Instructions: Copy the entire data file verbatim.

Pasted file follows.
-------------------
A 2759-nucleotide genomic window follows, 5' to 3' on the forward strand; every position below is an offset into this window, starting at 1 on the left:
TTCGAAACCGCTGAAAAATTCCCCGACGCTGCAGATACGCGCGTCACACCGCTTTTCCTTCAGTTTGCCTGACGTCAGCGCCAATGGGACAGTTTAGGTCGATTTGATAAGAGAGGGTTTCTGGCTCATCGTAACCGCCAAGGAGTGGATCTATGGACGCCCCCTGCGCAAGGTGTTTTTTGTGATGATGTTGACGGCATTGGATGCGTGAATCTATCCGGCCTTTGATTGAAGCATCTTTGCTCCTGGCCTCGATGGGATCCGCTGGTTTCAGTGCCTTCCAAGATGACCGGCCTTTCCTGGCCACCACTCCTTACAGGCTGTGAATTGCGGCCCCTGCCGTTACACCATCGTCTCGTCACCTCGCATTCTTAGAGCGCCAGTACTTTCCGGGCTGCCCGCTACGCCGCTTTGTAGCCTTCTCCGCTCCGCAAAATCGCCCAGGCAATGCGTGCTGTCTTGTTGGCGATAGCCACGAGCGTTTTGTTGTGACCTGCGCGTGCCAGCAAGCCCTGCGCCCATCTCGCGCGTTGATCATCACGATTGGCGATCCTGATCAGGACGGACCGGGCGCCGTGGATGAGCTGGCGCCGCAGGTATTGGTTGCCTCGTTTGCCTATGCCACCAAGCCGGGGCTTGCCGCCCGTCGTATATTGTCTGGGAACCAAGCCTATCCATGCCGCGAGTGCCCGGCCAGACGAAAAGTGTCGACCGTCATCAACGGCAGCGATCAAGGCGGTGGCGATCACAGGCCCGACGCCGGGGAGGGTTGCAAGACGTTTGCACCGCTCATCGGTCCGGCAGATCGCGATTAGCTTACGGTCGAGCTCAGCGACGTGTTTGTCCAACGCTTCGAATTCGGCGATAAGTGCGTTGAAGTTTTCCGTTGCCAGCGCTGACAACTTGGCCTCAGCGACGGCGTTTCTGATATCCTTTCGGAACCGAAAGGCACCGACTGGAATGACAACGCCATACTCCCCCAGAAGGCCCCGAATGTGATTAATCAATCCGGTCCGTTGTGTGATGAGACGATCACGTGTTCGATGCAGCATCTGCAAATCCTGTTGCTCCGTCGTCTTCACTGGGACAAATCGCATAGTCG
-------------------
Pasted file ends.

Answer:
A 2759-nucleotide genomic window follows, 5' to 3' on the forward strand; every position below is an offset into this window, starting at 1 on the left:
TTCGAAACCGCTGAAAAATTCCCCGACGCTGCAGATACGCGCGTCACACCGCTTTTCCTTCAGTTTGCCTGACGTCAGCGCCAATGGGACAGTTTAGGTCGATTTGATAAGAGAGGGTTTCTGGCTCATCGTAACCGCCAAGGAGTGGATCTATGGACGCCCCCTGCGCAAGGTGTTTTTTGTGATGATGTTGACGGCATTGGATGCGTGAATCTATCCGGCCTTTGATTGAAGCATCTTTGCTCCTGGCCTCGATGGGATCCGCTGGTTTCAGTGCCTTCCAAGATGACCGGCCTTTCCTGGCCACCACTCCTTACAGGCTGTGAATTGCGGCCCCTGCCGTTACACCATCGTCTCGTCACCTCGCATTCTTAGAGCGCCAGTACTTTCCGGGCTGCCCGCTACGCCGCTTTGTAGCCTTCTCCGCTCCGCAAAATCGCCCAGGCAATGCGTGCTGTCTTGTTGGCGATAGCCACGAGCGTTTTGTTGTGACCTGCGCGTGCCAGCAAGCCCTGCGCCCATCTCGCGCGTTGATCATCACGATTGGCGATCCTGATCAGGACGGACCGGGCGCCGTGGATGAGCTGGCGCCGCAGGTATTGGTTGCCTCGTTTGCCTATGCCACCAAGCCGGGGCTTGCCGCCCGTCGTATATTGTCTGGGAACCAAGCCTATCCATGCCGCGAGTGCCCGGCCAGACGAAAAGTGTCGACCGTCATCAACGGCAGCGATCAAGGCGGTGGCGATCACAGGCCCGACGCCGGGGAGGGTTGCAAGACGTTTGCACCGCTCATCGGTCCGGCAGATCGCGATTAGCTTACGGTCGAGCTCAGCGACGTGTTTGTCCAACGCTTCGAATTCGGCGATAAGTGCGTTGAAGTTTTCCGTTGCCAGCGCTGACAACTTGGCCTCAGCGACGGCGTTTCTGATATCCTTTCGGAACCGAAAGGCACCGACTGGAATGACAACGCCATACTCCCCCAGAAGGCCCCGAATGTGATTAATCAATCCGGTCCGTTGTGTGATGAGACGATCACGTGTTCGATGCAGCATCTGCAAATCCTGTTGCTCCGTCGTCTTCACTGGGACAAATCGCATAGTCG